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Researcher (Postdoc) Regulatory design of data protection in humanitarian practice

Job description

Although about half of the African nations has enacted data protection or privacy legislation, different standards have been used as a base and enforcement is often lagging. With many nations being (increasingly) disaster prone, humanitarian preparedness and action, for which a lot of (geospatial) data needs to be processed, is among the activities that need to embed data protection principles in their operations. Next the personal privacy, the issue of group privacy, also regularly linked to possible applications of AI, calls for attention in the broader context of the data principles of fairness and accountability.

Malawi is an interesting case here as there are large flooding risks, an experimental drone zone and ongoing work on data protection regulations. You as postdoc will systematize local interpretations of personal and group privacy, elicit formal and informal fairness, accountability and transparency (FAccT) channels in disaster-prone jurisdictions and propose a mix of regulatory “nudges”—persuasion, incentives and law enforcement—to protect personal and group privacy, and enhance the international Data Responsibility Policy of the Red Cross’ 510. Your work will draw on cultural theory, which explains people’s perceptions of information-based harms by means of their (primary and secondary) positions within specific institutional-social contexts, as well as on organizational theory to compare formal and informal accountability channels, within and across humanitarian organizations.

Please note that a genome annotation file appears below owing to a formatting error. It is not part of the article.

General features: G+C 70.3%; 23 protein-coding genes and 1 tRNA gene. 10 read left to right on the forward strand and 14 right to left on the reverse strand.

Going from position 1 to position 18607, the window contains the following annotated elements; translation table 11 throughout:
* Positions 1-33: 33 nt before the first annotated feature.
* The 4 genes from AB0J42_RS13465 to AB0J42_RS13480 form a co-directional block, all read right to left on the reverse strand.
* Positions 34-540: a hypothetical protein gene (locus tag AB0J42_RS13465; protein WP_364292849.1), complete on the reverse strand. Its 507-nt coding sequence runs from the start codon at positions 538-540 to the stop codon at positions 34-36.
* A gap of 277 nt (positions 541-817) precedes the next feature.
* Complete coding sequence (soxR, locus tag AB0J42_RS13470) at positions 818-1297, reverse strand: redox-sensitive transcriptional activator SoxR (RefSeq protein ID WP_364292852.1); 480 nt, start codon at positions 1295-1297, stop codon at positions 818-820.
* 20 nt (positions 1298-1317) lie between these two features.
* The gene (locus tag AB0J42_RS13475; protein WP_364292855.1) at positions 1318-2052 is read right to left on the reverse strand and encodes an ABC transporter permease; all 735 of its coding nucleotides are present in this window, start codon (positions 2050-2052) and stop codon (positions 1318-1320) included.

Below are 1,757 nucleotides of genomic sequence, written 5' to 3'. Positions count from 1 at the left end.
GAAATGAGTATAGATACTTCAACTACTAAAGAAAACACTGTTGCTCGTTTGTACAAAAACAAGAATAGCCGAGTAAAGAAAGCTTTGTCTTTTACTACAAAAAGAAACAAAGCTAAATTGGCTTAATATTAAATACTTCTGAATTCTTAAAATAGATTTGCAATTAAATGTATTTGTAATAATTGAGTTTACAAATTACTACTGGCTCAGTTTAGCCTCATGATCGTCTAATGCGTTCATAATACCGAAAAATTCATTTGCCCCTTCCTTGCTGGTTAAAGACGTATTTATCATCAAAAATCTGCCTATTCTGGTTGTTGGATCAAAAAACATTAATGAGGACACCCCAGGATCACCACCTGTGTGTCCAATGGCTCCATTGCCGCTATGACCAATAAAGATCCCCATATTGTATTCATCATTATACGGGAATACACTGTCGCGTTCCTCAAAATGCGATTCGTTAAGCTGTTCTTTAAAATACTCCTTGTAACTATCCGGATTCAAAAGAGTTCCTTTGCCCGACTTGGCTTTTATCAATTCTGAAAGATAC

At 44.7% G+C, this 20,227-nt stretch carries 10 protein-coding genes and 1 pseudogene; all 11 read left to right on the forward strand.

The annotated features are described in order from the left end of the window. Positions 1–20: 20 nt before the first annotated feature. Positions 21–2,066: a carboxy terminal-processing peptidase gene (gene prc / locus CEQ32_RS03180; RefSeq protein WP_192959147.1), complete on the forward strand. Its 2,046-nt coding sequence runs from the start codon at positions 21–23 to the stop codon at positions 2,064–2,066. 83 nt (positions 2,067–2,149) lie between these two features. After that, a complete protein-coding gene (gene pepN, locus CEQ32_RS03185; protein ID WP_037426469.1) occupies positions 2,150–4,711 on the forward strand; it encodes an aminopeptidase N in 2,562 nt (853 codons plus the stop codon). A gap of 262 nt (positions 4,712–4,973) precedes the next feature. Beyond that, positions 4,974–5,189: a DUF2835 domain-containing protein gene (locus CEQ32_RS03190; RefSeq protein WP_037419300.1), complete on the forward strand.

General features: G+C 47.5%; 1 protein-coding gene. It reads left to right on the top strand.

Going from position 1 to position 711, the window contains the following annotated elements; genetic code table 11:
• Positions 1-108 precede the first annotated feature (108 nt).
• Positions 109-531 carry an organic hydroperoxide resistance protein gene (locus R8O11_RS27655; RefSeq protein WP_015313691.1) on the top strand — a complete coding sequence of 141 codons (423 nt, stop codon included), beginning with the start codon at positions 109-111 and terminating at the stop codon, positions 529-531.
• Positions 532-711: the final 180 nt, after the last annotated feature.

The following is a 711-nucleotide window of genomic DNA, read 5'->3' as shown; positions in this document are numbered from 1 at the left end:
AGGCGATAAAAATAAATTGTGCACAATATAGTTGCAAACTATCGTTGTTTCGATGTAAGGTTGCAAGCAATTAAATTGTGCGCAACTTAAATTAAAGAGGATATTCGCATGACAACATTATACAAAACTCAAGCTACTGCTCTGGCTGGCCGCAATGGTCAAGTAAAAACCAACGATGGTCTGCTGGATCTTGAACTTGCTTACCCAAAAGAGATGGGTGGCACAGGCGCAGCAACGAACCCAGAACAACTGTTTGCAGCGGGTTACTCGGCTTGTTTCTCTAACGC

You will work closely with local stakeholders and project partners UNICEF Malawi, 510 and the related PhD candidate on Accountable Geo-intelligence.

You will:

  • look into the way Malawian citizens/communities, humanitarians and Malawian government perceive privacy harms, and explore to what extent these actors are willing to trade them off in disaster-prone jurisdictions
  • compare these perceptions with the accountability inscribed in responsible data guidelines (soft regulation) and in the Malawi data protection legislation (hard regulation)
  • advise on appropriate mixes of regulatory “nudges” to ensure that humanitarian organisations can exact accountability to live up to the humanitarian principles of humanity, impartiality and independence (incl. group privacy)
  • present (preliminary) results at appropriate meetings and conferences
  • publish results in scientific journals
  • represent and promote the NWO project in collaboration with the project team, and work closely with and advise the PhD candidate

Your profile

  • You possess a PhD on a related topic of data protection regulations a/o data ethics, preferably with affinity to the geospatial data sector
  • You have proven interest in the technological developments, big data and/or AI/Machine Learning on issues of data protection and ethics.
  • You are interested, if not yet active, in the humanitarian (data) field.
  • Affinity with a multi-cultural and interdisciplinary environment is key.
  • You have a willingness to travel and stay for extensive times in African countries.
  • Experience with doing fieldwork in the region is considered an asset.
  • You have an excellent command of English.

Our offer

We offer you an inspiring multidisciplinary and challenging international and academic environment. The university offers a dynamic ecosystem with enthusiastic colleagues in which internationalization is an important part of the strategic agenda.

You will be employed for two years. Salary and conditions will be in accordance with the Collective Labour Agreement (CAO-NU) of the Dutch Universities.

  • Gross monthly salary between € 3,807.00 and € 5,211.00 (fulltime), depending on experience and qualifications (job profile Researcher, level 3).
  • A holiday allowance of 8% of the gross annual salary and a year-end bonus of 8.3%;